by Carolyn Arends
Last year some Christian artist friends urged my husband and me to see a production at a local theatre. The play contained some of the most profanity-laden dialogue we had ever heard. And yet, as the story unfolded, we realized we were witnessing a profoundly redemptive story – one that pointed surprisingly and unmistakably to the gospel of Jesus.
We left the theatre moved and confused. Without the gritty language, would the play have been able to point so powerfully to grace in the midst of brokenness? Was it okay to expose ourselves to the language for the sake of the story?
Those of us who love stories (told in all the various art forms available to us) face a quandary. What if to tell a story honestly, unsavoury or downright evil behaviours must be portrayed? The Apostle Paul encouraged us to train our minds on “whatever is true, whatever is noble, whatever is right, whatever is pure, whatever is lovely, [and] whatever is admirable” (Philippians 4:8).
Does that mean we are constrained – either as receivers or creators of art – to keep certain topics or words off limits?
In a class I was teaching on faith and the arts, I struggled through this question with a group of college students. We recognized that factors like maturity and personal history are important. Some things aren’t appropriate for children, and mature viewers might need to avoid any portrayals that are “stumbling blocks” in their particular context. And we could all agree on extreme cases of exploitative and gratuitous sex, violence and abusive language that are clearly outside the bounds of the Philippians 4:8 mandate.
But we were less sure what to do with greyer areas.
What if the questionable elements in a story are not there to titillate, but rather because they are an important part of telling the truth about the human condition? The Bible itself contains many frank and unflinching depictions of human depravity. If we were to legalistically and thoughtlessly apply the Philippians 4:8 mandate to Scripture, we’d have to censor a good deal of what is there.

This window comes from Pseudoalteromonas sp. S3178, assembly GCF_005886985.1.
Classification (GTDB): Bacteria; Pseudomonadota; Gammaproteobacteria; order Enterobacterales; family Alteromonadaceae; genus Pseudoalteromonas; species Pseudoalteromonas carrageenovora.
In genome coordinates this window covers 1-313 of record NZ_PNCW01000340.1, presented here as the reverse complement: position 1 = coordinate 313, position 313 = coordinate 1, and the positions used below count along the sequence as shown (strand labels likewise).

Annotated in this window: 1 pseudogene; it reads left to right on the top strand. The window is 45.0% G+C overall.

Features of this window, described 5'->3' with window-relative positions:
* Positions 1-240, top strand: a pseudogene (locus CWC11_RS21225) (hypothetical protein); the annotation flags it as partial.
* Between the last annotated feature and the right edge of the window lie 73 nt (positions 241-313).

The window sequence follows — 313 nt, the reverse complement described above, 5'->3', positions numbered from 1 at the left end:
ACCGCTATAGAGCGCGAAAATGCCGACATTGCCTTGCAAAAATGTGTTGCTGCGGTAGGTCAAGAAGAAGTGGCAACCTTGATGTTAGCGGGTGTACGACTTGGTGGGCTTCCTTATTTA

Despite several lively debates, we never did arrive at a clear consensus. But we did settle on a framework that helped us at least begin to more thoughtfully and prayerfully engage with stories of all kinds.
When tasked with evaluating a piece of art in any genre, we asked ourselves three questions, inspired by the Church’s long history of appropriating (quite appropriately, I think) Plato’s three Transcendentals:
Is it good?
Is it true?
Is it beautiful?
Is it good? – involves ethics and morals. It requires us to consider not only whether a story contains offensive words or scenes, but also whether the worldview it tacitly conveys is an ethical one. It might be possible for a film to be rated G, but embody an insidious worldview in which material success is considered the ultimate meaning in life, or people are exploited as nothing more than means to ends. Conversely, it might be possible for a movie to contain violence, sex or language but provide a perspective on the human condition that moves the viewer toward a more ethical or moral stance.
Is it true? – is an even more theological question. Does the story – whether it is fact or fantasy or something in-between – say something honest about the world and the people who inhabit it? Does it hint at anything true about God? Even if the worldview in a story is in conflict with the gospel, can it teach us something true about the perspectives and needs of the people who hold it?
Is it beautiful? – has to do with aesthetics. It asks whether the art in question is well crafted and successfully formed. A depraved story may be breathtakingly depicted. (In such instances we should exercise caution.) Or, as is sometimes the case in explicitly “Christian” storytelling, a good and true story may be shabbily crafted. (Caution is required here too! Please!)
With these three questions, we begin a process of discernment that each of us will be working through for the rest of our lives. We might decide that a story lacking in one of the Transcendentals is still worthy of our attention due to its strengths in another.
Conversely, we might discover that even a story we deem to be good or true or beautiful is out of bounds if it cultivates behaviour in us that is not. Most essentially, we’ll know that our challenge is to support and create work ourselves that is deeply good, unflinchingly true and as beautiful as we can possibly make it.
Carolyn Arends is a musician and author in Surrey, B.C. She has taught at Pacific Life Bible College, Columbia Bible College and ACTS Seminary. This column appears in the July/August issue of Faith Today.